Can you sell or transfer your cell booster?

Here’s a question that came across our support desk. A customer was selling their RV with a cell phone signal booster installed. They felt this made it more attractive, and they didn’t want to have to take the booster out. Although it was an older booster, it still worked so I agree, it was an upgrade to the purchaser.

They asked us if there was some sort of legal issue with selling a cell booster. After all, it’s a licensed radio device, and unless you’re sure you’re on the right side of the law that might be a problem. For example, there are some sorts of broadcast equipment you can’t sell to unlicensed folks.

The simple answer is…

YES, there’s no legal reason why you can’t sell a cell phone signal booster. It’s true, it’s an FCC licensed broadcasting device. However, it belongs to a class of devices that are intended for unlicensed consumer use. This same class includes routers, phones, and even microwave ovens. Each one of these devices has an FCC license to broadcast on specific frequencies. A cell booster is no different.

The customer, and you, can feel good selling a booster to someone else, especially if you plan on buying an even better one from Solid Signal. There’s no conflict and you won’t get in trouble.

A little bit of background

I rail on the FCC from time to time, it’s true. I don’t always agree with the actions they take or the order in which they do things. I also like to point out that it took Congress nine months to confirm a new head for the commission, and they still haven’t filled the fifth seat that’s been vacant since January 20, 2021. This just makes everyone look bad if you ask me.

But here you find a very good use for the FCC. The FCC has blocked out different parts of the broadcast spectrum for different things. For example, the area from 54-608MHz is for television broadcasting. You can’t broadcast in that range without a very specific (and expensive) license. On the other hand, you’ll find ranges at 900MHz, 2.4GHz, and 5 GHz that pretty much anyone can use anytime they want to, as long as they use a device the FCC’s already approved. There are several other ranges throughout the spectrum like that as well. This sort of broadcasting is expected to be very short-range and so no one broadcast will really interfere with another.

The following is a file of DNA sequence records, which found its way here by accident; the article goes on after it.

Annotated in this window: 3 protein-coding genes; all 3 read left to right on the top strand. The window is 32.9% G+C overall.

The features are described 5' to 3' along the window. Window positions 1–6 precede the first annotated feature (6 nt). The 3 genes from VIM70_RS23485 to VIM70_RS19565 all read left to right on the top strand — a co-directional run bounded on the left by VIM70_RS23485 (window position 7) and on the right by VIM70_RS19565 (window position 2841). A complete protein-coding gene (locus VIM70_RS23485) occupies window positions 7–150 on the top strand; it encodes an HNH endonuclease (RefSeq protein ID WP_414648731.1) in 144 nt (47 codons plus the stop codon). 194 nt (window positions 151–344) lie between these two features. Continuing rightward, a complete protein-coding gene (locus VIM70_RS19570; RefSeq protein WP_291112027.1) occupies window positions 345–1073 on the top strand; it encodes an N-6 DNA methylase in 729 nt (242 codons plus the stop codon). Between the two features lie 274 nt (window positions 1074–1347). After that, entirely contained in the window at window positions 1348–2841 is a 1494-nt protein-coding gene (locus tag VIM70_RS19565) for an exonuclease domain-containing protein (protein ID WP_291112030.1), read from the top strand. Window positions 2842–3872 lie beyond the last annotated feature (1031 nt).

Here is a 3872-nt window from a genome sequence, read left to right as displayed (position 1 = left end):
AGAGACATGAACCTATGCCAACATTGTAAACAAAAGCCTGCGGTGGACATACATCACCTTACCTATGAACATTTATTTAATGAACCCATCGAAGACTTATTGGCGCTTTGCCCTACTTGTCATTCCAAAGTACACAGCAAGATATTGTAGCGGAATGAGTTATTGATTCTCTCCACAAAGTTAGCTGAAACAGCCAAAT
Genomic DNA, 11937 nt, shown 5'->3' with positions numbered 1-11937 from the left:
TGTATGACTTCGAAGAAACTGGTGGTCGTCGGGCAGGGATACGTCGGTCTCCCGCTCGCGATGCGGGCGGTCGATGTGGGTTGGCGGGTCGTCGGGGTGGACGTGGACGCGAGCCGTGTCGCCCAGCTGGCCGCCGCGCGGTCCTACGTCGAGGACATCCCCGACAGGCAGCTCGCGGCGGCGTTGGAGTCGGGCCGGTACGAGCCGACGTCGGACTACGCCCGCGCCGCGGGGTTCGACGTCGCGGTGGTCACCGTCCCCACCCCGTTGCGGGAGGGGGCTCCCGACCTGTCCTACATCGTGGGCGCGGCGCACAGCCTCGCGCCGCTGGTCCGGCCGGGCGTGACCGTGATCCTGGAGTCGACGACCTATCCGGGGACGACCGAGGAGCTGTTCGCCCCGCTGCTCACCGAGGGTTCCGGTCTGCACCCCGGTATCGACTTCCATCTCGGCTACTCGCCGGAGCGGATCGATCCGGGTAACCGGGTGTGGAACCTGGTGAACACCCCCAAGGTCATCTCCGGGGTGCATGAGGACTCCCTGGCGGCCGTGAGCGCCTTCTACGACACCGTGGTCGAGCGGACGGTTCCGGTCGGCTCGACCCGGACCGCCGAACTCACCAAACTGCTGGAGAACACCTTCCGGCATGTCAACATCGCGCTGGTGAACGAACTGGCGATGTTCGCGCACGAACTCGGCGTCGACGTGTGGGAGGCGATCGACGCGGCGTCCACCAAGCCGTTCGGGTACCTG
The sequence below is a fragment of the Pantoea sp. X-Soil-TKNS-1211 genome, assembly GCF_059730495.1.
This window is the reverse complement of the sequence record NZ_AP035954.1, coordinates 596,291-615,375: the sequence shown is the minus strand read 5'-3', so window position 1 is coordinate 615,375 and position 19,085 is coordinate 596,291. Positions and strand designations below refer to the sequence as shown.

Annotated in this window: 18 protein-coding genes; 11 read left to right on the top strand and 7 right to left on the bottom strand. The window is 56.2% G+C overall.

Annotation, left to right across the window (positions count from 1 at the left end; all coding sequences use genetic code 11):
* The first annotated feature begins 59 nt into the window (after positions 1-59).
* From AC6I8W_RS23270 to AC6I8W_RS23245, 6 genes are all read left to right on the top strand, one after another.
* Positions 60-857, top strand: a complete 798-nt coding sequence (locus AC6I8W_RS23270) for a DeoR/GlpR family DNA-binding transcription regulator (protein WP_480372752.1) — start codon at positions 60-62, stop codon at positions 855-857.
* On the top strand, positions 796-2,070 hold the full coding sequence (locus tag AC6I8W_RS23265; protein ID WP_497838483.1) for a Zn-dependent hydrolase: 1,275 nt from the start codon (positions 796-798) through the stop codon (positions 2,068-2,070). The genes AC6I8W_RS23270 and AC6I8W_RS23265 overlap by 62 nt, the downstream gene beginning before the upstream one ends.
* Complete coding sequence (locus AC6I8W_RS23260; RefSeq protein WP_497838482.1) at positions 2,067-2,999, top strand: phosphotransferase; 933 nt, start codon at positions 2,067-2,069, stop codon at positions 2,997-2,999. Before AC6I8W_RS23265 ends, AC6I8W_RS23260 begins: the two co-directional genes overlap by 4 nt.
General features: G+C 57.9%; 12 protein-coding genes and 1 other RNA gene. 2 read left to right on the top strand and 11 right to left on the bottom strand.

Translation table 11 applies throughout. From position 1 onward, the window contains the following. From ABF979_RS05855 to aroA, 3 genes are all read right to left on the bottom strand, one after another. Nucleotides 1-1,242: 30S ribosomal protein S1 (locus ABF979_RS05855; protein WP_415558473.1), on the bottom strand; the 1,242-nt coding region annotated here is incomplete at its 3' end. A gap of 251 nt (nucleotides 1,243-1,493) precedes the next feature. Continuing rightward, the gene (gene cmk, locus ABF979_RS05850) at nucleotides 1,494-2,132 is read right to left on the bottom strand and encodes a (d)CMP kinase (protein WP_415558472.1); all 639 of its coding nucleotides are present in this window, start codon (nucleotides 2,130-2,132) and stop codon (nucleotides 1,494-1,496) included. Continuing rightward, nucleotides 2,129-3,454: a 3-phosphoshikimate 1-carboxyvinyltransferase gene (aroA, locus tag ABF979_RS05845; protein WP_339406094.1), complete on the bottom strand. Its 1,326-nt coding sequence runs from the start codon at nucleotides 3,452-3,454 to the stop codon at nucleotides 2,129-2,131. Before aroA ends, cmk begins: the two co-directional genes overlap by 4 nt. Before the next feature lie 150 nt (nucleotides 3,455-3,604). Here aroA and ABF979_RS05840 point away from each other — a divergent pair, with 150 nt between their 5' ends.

In the middle ground of this whole thing are devices like cell phones that have relatively long range. They’re tightly controlled so that you can use them. If the FCC didn’t really dig into cell phone frequency rules, the whole system wouldn’t work, period.

The reason for this is that there are some kinds of broadcasting that are specially marked for licensed use. If you didn’t have that, then people could just jam police frequencies. People could put up their own TV towers and drown out other ones. It could be a big mess. People could be their own cell operators and potentially poison the whole system.

Should regulations get tighter or looser?

Mark the day, because I think most folks would agree on something here. For the most part, we all agree that the system works pretty well at the moment. Sure there’s room for improvement. There’s always room for improvement. But considering how many millions of licensed devices there are, it works pretty well. Millions? I’m guessing there are probably billions. And each one, even the cell boosters, do their job. They don’t interfere with anything else. It’s pretty amazing when you look at the whole thing from a distance.

Oh, by the way, if you happen to be in the mood for a cell booster, call us or shop SolidSignal.com. Solid Signal has tens of thousands of products to help you out. If you need help choosing one, the number’s 888-233-7563. We’re here during East Coast business hours. We can help you make sense of all of it.

About the Author

Stuart Sweet
Stuart Sweet is the editor-in-chief of The Solid Signal Blog and a "master plumber" at Signal Group, LLC. He is the author of over 8,000 articles and longform tutorials including many posted here. Reach him by clicking on "Contact the Editor" at the bottom of this page.